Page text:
Union for Reformed Judaism on Medical Marijuana



A resolution on the medical use of marijuana was approved in Nov. 2003 by the Union for Reform Judaism (formerly Union of American Hebrew Congregations). It was proposed by Congregation Beth Am of Los Altos Hills, California. Below are some of the informational material presented to the Union, followed by the resolution.

"Question: Why is the use of medicinal marijuana a Jewish issue?

Answer: Despite the decades-long ban on the use of medicinal marijuana, there is a growing shift in expert and public opinion, seen most clearly in Canada (where its use is now legal), toward greater acceptance of medicinal marijuana and its potential benefits.

As Jews, we are mindful of the teachings of the philosopher-physician Maimonides, who is essence wrote, 'God created drugs and compounds and gave us the intelligence necessary to discover their medicinal properties; we must use them in warding off illness and disease' (Maimonides' commentary on Mishneh P'sachim 4:9). As science and society have progressed, we have continued to learn about the use of marijuana as a method of pain management for patients with serious and terminal illnesses. Medicinal marijuana has the potential to treat the symptoms of glaucoma, reduce nausea, and alleviate pain and suffering, thus providing us with an opportunity to fulfill our Jewish obligation to use all the means and knowledge at our disposal to improve the quality of life for those struggling with illness and disease."

Jewish Texts:
  • "Two central ideas underlie the abiding Jewish commitment to provide health care to all of God's children. The first is Judaism's teaching that an individual human life is of infinite value and that the preservation of life supersedes almost all other considerations. We are constantly commanded 'not to stand idly by the blood of our neighbors.' The second is the belief that God has endowed us with the understanding and ability to become partners with God in making a better world. The use of that wisdom to cure illnesses has been a central theme in Jewish thought and history.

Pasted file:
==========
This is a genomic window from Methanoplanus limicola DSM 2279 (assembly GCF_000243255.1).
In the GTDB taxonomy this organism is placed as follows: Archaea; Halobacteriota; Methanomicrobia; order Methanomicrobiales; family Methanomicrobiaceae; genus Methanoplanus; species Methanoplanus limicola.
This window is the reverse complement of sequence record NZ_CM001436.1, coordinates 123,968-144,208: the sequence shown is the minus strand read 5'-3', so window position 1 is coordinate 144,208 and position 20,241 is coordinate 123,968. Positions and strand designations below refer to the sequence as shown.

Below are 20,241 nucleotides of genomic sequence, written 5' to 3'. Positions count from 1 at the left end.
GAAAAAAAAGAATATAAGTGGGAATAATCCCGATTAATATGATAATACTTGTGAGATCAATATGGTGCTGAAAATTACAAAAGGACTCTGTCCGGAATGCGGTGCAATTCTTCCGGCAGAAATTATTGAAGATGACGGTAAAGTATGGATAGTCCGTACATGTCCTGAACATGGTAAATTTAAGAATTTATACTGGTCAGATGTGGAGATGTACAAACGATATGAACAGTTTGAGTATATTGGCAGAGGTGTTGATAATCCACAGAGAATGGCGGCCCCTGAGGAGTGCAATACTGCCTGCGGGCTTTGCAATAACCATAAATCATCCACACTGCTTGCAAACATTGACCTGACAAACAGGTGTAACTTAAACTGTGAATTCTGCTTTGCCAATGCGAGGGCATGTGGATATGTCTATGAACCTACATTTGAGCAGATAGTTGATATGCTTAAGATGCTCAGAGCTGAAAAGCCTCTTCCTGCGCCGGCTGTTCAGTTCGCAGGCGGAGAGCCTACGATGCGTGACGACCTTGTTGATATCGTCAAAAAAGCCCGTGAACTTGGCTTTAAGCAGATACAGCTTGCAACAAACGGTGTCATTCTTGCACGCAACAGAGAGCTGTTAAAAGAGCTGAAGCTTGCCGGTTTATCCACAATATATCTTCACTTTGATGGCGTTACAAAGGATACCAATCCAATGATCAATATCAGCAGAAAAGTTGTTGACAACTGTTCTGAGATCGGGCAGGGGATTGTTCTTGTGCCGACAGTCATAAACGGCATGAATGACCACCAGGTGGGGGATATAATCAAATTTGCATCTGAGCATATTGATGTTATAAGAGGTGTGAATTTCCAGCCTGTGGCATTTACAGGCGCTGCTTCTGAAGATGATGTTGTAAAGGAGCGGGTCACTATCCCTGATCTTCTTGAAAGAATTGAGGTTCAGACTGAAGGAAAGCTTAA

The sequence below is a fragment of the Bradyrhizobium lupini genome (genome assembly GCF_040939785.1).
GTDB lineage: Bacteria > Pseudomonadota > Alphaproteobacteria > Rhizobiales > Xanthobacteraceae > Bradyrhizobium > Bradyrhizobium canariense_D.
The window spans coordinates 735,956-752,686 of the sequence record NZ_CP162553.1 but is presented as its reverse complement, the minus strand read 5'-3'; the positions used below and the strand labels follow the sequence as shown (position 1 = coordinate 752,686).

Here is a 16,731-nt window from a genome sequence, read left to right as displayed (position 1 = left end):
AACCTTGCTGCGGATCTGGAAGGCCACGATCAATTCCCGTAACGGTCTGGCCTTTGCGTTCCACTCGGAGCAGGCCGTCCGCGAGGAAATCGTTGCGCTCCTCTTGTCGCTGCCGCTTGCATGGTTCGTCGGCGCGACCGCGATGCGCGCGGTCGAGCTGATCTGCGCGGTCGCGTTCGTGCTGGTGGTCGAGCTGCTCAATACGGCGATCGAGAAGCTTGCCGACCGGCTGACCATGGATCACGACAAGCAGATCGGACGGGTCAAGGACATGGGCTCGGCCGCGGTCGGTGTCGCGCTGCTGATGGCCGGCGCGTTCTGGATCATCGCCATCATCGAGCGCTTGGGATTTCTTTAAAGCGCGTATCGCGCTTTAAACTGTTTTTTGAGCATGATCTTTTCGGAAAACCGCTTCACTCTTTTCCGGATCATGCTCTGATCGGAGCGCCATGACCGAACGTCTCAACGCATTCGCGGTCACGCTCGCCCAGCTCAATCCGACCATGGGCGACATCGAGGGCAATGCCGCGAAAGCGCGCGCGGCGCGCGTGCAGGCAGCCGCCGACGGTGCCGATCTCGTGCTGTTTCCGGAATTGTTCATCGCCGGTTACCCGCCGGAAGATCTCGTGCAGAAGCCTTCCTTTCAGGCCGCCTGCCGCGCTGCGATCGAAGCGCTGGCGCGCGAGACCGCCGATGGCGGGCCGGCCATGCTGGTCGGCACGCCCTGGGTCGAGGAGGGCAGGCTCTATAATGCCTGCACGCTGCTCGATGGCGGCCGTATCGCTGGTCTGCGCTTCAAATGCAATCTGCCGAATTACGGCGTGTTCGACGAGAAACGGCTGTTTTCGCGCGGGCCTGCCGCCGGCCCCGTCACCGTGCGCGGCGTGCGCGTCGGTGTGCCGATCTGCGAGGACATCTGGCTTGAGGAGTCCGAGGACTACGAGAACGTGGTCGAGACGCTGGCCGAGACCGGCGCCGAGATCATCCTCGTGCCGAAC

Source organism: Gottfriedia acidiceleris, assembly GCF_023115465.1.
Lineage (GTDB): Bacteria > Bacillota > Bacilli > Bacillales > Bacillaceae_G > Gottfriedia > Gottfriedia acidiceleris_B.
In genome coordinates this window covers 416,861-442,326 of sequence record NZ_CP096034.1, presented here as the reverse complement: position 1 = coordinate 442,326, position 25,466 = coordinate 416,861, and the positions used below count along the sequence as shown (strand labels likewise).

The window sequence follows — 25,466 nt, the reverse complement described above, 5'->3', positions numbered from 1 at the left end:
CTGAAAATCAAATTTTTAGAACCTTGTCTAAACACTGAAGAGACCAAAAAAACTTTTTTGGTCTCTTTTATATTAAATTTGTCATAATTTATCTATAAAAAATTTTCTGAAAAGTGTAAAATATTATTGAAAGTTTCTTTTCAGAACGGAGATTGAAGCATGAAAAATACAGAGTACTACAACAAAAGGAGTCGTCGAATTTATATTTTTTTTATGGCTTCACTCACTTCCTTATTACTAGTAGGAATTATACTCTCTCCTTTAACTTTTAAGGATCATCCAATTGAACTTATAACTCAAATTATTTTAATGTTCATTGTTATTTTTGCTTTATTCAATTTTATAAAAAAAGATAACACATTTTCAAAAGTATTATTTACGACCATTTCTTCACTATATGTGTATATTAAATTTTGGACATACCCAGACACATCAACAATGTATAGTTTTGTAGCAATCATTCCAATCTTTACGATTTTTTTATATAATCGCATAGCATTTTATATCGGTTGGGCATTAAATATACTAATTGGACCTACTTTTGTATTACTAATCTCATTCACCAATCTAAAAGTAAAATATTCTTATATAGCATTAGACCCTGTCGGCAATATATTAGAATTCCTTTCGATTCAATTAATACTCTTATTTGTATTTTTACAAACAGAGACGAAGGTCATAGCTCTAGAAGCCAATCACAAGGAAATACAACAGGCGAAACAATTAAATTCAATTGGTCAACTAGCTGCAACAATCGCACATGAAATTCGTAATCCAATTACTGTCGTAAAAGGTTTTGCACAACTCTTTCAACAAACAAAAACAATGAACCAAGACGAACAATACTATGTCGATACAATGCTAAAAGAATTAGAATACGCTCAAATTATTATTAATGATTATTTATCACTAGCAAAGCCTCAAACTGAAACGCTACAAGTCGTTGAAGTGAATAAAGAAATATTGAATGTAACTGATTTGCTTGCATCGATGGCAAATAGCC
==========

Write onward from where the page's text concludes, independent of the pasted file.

Three health care obligations flow from these core values:

    1. First, physicians have an obligation to heal. As Moses Maimonides concluded in his commentary on Mishnah N'darim 4:4: 'It is obligatory from the Torah for the physician to heal the sick, and this is included in the explanation of the phrase: 'and you shall restore it to him,' meaning to heal the body.'

    2. Second, patients have an obligation to obtain health care. Our bodies and souls belong to God, and we have to ensure that they are cared for. The verse in Deuteronomy (4:15) 'You shall indeed guard your souls' has traditionally been interpreted as commanding us to protect our health.

    3. Third, providing health care was not just an obligation for the patient and the doctor, but for the society as well. It is for this reason that health care is listed first by Maimonides on his list of the ten most important communal services that had to be offered by a city to its residents. (Mishnah Torah, Sefer Hamadda IV:23)."

  • "God created drugs and compounds and gave us the intelligence necessary to discover their medicinal properties; we must use them in warding off illness and disease (Maimonides' Commentary on Mishneh P'sachim 4:9)."

  • "God created medicines out of earth, and let no man of understanding reject them! (Ben Sira 35:4)."

  • "Someone who is dangerously ill and asks to eat on Yom Kippur, even if the expert doctors say that it is not necessary to eat, should be fed, according to the patient's own word, to the point that [the sick person] says enough. If the sick person says I don't need to eat and the doctors says it is necessary, feed the person, according to the doctor's word, assuming the doctor is an expert. If one doctor says it is necessary to feed the patient and one doctor says it is not necessary to feed the patient, or if some say it is necessary and some it is unnecessary, go with the majority or the experts, so long as we are dealing with a case in which the patient says s/he does not need to eat. But if s/he had said that s/he needs to eat, feed her/him. If the patient has not said that s/he needs to eat and the doctors are divided and all of them are experts, and the number of doctors who say it is necessary is equal to those who say it is not necessary, then feed the patient (Maimonides, Mishneh Torah, 'Laws of Cessation from Work on the Tenth of Tishrei' 2:8)."